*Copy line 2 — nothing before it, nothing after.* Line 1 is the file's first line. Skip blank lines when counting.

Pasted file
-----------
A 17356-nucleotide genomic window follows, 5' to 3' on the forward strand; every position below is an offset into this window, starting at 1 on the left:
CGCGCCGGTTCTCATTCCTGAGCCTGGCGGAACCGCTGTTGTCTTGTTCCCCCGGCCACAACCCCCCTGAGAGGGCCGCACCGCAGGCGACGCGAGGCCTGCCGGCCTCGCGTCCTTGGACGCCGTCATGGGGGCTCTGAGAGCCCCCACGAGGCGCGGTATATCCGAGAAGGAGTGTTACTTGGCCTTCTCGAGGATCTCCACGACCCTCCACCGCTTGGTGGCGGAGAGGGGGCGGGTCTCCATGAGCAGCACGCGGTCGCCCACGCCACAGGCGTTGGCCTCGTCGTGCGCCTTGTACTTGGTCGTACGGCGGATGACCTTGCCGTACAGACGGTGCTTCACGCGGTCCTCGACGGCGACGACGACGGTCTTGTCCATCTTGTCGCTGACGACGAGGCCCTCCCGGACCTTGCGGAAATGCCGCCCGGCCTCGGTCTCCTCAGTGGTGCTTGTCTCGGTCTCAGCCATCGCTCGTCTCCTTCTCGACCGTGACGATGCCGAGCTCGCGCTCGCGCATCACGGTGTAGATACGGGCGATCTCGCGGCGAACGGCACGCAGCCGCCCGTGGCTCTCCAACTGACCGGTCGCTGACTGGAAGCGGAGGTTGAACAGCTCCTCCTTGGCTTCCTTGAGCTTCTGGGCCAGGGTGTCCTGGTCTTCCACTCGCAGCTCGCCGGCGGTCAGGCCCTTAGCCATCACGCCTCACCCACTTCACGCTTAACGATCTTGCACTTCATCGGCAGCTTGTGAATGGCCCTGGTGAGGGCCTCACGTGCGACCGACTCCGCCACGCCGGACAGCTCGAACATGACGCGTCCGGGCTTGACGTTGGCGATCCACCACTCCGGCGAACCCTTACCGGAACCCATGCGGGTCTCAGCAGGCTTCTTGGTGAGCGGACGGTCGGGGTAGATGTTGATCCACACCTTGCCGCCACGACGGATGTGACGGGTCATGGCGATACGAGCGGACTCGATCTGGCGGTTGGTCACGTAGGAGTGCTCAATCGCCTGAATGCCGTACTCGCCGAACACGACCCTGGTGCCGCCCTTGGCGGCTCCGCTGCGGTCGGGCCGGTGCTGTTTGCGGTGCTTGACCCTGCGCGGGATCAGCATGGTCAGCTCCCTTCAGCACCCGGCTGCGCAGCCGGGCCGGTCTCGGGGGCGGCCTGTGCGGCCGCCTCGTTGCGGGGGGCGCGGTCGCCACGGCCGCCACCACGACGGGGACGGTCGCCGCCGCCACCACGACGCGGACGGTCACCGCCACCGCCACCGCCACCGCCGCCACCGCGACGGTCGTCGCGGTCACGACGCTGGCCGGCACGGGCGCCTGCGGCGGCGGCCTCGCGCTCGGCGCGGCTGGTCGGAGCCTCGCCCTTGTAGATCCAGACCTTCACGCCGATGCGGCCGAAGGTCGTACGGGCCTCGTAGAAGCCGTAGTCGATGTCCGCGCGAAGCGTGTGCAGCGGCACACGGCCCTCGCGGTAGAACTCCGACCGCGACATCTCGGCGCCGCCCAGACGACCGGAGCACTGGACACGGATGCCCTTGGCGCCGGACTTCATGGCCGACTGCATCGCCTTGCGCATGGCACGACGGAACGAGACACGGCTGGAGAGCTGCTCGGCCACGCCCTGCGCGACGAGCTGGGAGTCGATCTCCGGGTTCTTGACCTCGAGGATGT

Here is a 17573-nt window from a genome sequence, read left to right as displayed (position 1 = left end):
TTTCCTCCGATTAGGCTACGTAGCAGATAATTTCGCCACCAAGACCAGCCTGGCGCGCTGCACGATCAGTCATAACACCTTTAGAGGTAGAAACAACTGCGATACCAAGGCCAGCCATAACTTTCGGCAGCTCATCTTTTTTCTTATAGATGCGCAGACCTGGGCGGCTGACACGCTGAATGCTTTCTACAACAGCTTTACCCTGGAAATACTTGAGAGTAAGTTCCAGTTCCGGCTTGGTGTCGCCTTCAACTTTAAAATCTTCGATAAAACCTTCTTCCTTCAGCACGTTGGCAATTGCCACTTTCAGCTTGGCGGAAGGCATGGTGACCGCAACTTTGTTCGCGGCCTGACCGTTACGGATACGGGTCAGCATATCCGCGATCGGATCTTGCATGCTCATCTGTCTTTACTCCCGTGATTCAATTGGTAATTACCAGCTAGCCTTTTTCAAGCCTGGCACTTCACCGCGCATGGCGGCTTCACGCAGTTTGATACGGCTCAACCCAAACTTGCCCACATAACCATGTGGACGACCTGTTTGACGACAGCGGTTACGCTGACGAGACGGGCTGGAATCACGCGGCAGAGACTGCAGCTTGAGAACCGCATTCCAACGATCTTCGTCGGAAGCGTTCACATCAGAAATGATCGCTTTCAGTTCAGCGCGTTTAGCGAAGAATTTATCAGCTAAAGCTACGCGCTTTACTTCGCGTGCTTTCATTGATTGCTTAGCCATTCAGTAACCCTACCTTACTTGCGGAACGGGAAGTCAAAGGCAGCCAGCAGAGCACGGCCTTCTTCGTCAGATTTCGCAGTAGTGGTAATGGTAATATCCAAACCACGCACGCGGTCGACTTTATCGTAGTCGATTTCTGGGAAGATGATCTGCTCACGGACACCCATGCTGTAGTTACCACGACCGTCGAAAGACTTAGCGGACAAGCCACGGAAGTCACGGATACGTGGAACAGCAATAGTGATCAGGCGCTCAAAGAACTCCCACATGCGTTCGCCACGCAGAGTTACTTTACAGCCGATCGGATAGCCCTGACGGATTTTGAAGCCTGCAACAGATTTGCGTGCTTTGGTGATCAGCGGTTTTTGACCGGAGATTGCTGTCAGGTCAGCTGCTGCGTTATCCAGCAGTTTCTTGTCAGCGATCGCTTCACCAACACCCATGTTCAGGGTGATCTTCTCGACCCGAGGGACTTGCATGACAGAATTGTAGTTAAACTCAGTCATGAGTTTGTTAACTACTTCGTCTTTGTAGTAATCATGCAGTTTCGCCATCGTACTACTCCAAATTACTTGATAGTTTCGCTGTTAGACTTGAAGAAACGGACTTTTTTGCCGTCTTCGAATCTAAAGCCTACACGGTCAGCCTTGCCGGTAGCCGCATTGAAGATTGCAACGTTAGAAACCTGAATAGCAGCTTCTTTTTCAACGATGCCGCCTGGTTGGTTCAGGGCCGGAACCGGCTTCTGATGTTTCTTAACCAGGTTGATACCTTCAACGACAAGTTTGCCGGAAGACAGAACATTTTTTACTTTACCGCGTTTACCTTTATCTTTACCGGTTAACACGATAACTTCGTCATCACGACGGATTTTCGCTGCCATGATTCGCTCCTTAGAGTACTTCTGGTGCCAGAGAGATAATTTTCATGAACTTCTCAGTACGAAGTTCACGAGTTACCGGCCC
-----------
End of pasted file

CGCGCCGGTTCTCATTCCTGAGCCTGGCGGAACCGCTGTTGTCTTGTTCCCCCGGCCACAACCCCCCTGAGAGGGCCGCACCGCAGGCGACGCGAGGCCTGCCGGCCTCGCGTCCTTGGACGCCGTCATGGGGGCTCTGAGAGCCCCCACGAGGCGCGGTATATCCGAGAAGGAGTGTTACTTGGCCTTCTCGAGGATCTCCACGACCCTCCACCGCTTGGTGGCGGAGAGGGGGCGGGTCTCCATGAGCAGCACGCGGTCGCCCACGCCACAGGCGTTGGCCTCGTCGTGCGCCTTGTACTTGGTCGTACGGCGGATGACCTTGCCGTACAGACGGTGCTTCACGCGGTCCTCGACGGCGACGACGACGGTCTTGTCCATCTTGTCGCTGACGACGAGGCCCTCCCGGACCTTGCGGAAATGCCGCCCGGCCTCGGTCTCCTCAGTGGTGCTTGTCTCGGTCTCAGCCATCGCTCGTCTCCTTCTCGACCGTGACGATGCCGAGCTCGCGCTCGCGCATCACGGTGTAGATACGGGCGATCTCGCGGCGAACGGCACGCAGCCGCCCGTGGCTCTCCAACTGACCGGTCGCTGACTGGAAGCGGAGGTTGAACAGCTCCTCCTTGGCTTCCTTGAGCTTCTGGGCCAGGGTGTCCTGGTCTTCCACTCGCAGCTCGCCGGCGGTCAGGCCCTTAGCCATCACGCCTCACCCACTTCACGCTTAACGATCTTGCACTTCATCGGCAGCTTGTGAATGGCCCTGGTGAGGGCCTCACGTGCGACCGACTCCGCCACGCCGGACAGCTCGAACATGACGCGTCCGGGCTTGACGTTGGCGATCCACCACTCCGGCGAACCCTTACCGGAACCCATGCGGGTCTCAGCAGGCTTCTTGGTGAGCGGACGGTCGGGGTAGATGTTGATCCACACCTTGCCGCCACGACGGATGTGACGGGTCATGGCGATACGAGCGGACTCGATCTGGCGGTTGGTCACGTAGGAGTGCTCAATCGCCTGAATGCCGTACTCGCCGAACACGACCCTGGTGCCGCCCTTGGCGGCTCCGCTGCGGTCGGGCCGGTGCTGTTTGCGGTGCTTGACCCTGCGCGGGATCAGCATGGTCAGCTCCCTTCAGCACCCGGCTGCGCAGCCGGGCCGGTCTCGGGGGCGGCCTGTGCGGCCGCCTCGTTGCGGGGGGCGCGGTCGCCACGGCCGCCACCACGACGGGGACGGTCGCCGCCGCCACCACGACGCGGACGGTCACCGCCACCGCCACCGCCACCGCCGCCACCGCGACGGTCGTCGCGGTCACGACGCTGGCCGGCACGGGCGCCTGCGGCGGCGGCCTCGCGCTCGGCGCGGCTGGTCGGAGCCTCGCCCTTGTAGATCCAGACCTTCACGCCGATGCGGCCGAAGGTCGTACGGGCCTCGTAGAAGCCGTAGTCGATGTCCGCGCGAAGCGTGTGCAGCGGCACACGGCCCTCGCGGTAGAACTCCGACCGCGACATCTCGGCGCCGCCCAGACGACCGGAGCACTGGACACGGATGCCCTTGGCGCCGGACTTCATGGCCGACTGCATCGCCTTGCGCATGGCACGACGGAACGAGACACGGCTGGAGAGCTGCTCGGCCACGCCCTGCGCGACGAGCTGGGAGTCGATCTCCGGGTTCTTGACCTCGAGGATGT